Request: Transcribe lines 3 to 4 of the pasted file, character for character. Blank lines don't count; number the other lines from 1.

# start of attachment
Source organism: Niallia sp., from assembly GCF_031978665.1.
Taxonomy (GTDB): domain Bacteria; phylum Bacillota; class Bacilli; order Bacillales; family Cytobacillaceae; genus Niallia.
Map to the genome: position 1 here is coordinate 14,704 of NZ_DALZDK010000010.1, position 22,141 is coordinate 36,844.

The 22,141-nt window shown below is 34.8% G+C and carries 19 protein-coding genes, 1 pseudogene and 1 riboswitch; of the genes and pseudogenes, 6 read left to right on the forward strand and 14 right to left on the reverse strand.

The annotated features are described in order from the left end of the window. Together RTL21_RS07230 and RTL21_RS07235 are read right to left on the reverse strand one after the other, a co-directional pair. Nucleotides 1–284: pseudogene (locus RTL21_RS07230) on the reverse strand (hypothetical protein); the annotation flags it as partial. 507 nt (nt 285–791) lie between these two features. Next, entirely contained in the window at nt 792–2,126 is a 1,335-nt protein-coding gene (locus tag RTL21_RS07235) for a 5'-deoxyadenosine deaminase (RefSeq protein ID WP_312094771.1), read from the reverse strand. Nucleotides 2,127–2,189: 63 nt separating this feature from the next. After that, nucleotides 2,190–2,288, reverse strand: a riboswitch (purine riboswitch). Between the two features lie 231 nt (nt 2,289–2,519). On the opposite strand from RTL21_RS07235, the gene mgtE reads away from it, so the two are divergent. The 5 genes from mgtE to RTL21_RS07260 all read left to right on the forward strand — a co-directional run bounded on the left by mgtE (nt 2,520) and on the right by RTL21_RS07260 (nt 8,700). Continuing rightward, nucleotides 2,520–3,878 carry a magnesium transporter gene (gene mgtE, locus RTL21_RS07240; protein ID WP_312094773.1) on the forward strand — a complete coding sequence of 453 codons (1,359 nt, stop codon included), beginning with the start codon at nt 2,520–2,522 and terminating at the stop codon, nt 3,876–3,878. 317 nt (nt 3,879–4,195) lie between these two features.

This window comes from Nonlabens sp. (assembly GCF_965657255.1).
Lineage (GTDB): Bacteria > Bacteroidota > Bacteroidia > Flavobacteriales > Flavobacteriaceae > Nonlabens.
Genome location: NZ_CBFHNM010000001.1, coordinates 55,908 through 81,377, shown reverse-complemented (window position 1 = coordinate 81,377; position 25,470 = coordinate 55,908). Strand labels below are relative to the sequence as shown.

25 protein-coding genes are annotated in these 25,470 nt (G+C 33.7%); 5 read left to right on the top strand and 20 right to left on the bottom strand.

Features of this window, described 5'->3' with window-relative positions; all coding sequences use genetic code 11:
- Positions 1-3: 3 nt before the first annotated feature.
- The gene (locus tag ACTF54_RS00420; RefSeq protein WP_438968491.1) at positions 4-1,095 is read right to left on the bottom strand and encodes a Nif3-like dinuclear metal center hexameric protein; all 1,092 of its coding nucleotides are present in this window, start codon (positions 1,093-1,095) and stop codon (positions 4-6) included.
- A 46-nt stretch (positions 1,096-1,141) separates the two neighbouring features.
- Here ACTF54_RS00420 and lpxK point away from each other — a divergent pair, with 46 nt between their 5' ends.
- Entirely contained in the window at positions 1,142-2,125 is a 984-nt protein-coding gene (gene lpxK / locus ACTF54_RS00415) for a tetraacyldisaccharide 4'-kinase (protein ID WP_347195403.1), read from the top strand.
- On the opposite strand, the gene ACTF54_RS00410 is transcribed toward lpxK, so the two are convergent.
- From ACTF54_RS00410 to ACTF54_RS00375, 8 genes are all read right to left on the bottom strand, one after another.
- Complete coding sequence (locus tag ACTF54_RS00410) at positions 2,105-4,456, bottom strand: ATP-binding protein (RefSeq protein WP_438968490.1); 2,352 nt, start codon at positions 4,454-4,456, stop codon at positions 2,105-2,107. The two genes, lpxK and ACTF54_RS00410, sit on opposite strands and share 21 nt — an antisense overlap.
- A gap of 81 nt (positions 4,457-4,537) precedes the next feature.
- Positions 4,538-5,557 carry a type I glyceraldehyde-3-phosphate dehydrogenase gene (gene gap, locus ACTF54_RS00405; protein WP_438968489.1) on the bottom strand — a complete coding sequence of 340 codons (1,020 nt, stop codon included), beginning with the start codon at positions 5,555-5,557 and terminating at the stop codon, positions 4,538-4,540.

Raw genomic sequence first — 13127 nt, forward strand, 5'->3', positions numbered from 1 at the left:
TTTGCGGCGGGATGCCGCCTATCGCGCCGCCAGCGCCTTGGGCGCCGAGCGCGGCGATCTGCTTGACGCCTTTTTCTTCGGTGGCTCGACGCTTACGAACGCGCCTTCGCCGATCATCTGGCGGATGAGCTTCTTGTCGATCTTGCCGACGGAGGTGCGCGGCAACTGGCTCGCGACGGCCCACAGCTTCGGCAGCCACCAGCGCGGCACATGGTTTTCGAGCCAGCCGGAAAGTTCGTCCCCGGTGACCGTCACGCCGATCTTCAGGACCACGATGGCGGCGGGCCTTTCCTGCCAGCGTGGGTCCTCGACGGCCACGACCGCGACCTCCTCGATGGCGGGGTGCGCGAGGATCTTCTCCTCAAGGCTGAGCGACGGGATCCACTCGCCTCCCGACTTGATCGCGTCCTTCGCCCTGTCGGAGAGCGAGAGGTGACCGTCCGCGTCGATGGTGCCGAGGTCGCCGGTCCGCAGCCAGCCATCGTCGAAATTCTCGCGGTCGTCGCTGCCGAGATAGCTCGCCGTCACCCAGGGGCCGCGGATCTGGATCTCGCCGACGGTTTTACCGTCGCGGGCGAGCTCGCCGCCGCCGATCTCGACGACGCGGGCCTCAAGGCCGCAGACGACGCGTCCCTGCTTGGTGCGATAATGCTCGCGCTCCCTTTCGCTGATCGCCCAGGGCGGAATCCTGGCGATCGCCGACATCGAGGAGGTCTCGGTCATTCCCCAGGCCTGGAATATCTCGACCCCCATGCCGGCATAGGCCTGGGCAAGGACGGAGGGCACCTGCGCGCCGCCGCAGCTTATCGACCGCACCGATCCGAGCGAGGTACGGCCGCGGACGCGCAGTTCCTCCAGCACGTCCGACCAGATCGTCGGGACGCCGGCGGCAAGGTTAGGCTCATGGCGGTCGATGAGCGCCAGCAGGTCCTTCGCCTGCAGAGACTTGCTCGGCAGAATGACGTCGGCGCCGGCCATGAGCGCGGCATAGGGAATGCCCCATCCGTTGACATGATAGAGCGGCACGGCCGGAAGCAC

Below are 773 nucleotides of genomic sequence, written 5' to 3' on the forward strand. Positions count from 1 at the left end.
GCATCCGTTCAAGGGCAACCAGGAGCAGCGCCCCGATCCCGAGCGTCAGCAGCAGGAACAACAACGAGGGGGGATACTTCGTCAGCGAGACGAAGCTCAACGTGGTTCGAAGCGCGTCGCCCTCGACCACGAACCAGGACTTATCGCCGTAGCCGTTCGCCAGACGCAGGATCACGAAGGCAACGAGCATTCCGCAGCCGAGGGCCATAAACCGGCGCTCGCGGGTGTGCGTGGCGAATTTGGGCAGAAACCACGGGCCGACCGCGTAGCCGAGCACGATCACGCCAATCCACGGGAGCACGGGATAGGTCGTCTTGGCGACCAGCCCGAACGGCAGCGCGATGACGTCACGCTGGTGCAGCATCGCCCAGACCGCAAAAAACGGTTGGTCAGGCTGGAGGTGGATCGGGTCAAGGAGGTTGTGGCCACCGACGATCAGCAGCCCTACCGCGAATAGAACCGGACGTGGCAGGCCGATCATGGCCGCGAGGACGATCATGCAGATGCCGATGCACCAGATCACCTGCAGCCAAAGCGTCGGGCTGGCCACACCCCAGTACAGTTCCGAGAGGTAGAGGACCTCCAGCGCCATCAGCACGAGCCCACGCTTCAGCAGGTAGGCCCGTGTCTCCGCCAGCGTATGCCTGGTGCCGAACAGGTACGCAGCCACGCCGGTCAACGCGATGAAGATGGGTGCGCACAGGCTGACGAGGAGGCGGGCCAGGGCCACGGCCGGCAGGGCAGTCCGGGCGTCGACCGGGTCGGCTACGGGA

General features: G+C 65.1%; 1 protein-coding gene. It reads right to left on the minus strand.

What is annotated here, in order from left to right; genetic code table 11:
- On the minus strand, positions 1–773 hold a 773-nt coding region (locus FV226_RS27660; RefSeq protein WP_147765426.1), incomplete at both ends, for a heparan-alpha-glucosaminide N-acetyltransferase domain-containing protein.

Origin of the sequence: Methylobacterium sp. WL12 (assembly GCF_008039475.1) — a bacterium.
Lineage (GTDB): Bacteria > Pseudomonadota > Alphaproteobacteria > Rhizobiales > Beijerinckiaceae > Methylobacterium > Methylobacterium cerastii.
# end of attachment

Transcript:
Map to the genome: position 1 here is coordinate 14,704 of NZ_DALZDK010000010.1, position 22,141 is coordinate 36,844.

The 22,141-nt window shown below is 34.8% G+C and carries 19 protein-coding genes, 1 pseudogene and 1 riboswitch; of the genes and pseudogenes, 6 read left to right on the forward strand and 14 right to left on the reverse strand.